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Sunday, March 24, 2013

Anderson on the Resurrection

Some of us are less prone to observe days than others, but it's quite obvious that we can't avoid the pervasive influence of this popular part of our culture.* We can choose to stick our collective heads, or we can perhaps engage popular culture with salt and light about the resurrection of Jesus Christ. Around 1950 J. N. D. Anderson published a little booklet engaging an apologetic for the resurrection. He writes,

"Easter is not primarily a comfort, but a challenge. Easter's message is either the supreme fact in history or else a gigantic hoax. In the days of the early Church...On the one hand there was a little company of men and women who turned the world upside down by their passionate proclamation of the miracle which had transformed their lives: on the other hand, there were those who vehemently denounced the whole story as arrant blasphemy...Either the resurrection is infinitely more than a beautiful story, or else it is infinitely less. If it is true, then it is the supreme fact of history; and to fail to adjust one's life to its implications means irreparable loss. If it is not true, if Christ has not risen, then Christianity is all a fraud, foisted on the world by a company of consummate liars--or, at best, deluded simpletons.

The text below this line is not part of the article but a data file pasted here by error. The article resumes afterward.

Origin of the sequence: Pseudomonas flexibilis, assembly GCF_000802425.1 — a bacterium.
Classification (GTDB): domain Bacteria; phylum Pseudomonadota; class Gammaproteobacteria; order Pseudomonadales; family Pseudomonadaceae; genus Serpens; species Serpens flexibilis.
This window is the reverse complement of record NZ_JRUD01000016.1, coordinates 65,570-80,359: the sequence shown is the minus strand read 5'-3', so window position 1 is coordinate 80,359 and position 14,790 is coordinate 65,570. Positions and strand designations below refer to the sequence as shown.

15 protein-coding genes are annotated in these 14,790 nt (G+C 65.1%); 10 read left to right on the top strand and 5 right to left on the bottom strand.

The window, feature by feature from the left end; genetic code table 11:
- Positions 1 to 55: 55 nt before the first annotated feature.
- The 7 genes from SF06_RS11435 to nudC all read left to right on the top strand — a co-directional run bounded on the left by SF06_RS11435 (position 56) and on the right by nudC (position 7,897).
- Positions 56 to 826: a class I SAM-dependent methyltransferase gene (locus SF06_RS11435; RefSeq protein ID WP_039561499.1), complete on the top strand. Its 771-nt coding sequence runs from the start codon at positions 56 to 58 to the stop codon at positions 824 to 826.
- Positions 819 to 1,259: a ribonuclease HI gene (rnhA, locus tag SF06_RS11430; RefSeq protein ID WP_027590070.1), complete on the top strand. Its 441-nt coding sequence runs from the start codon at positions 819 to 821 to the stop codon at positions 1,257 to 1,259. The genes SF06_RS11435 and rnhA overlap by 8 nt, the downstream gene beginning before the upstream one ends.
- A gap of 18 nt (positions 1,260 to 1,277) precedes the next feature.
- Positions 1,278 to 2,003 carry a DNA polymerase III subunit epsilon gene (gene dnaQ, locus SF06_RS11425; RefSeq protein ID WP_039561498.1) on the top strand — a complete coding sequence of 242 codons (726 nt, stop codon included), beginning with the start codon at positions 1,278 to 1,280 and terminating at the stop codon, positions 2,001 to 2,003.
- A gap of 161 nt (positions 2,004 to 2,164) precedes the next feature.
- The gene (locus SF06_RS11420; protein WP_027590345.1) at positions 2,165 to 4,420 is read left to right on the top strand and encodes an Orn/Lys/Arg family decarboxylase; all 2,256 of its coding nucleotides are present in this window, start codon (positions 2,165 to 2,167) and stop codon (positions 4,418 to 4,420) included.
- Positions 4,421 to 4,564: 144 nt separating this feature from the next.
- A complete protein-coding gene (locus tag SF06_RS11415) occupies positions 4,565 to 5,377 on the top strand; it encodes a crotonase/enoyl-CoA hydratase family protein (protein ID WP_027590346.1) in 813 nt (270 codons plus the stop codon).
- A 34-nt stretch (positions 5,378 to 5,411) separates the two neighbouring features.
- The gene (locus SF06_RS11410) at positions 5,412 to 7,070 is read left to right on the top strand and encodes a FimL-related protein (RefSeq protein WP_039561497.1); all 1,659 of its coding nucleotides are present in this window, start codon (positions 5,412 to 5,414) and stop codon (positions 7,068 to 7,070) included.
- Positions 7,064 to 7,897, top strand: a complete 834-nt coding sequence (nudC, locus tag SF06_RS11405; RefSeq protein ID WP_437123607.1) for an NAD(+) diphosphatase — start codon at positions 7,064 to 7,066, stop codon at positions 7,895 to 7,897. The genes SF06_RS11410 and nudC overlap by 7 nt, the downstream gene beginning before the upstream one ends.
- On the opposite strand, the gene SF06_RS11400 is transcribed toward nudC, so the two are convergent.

"Is the resurrection of Jesus Christ true of false? It is vital for us to decide on an answer...

"Finding the pertinent data is not so infeasible as it may seem. At least two methods are available: (1) we can examine the historical evidence and (2) we can apply the test of experience."

Read more of The Evidence for the Resurrection by Norman Anderson HERE. Other online resources for or discussions of the resurrection of Jesus Christ include:

Jesus' Resurrection and Contemporary Criticism: an Apologetic (Part I)
Jesus' Resurrection and Contemporary Criticism: an Apologetic (Part II)
Jesus' Resurrection was physical
Ravi Zacharias on the Resurrection of Jesus Christ
Top Ten Myths About the Resurrection

* I describe this as a "popular part of our culture" because in many ways and for many people Easter is a cultural holiday rather than a religious "holy day".

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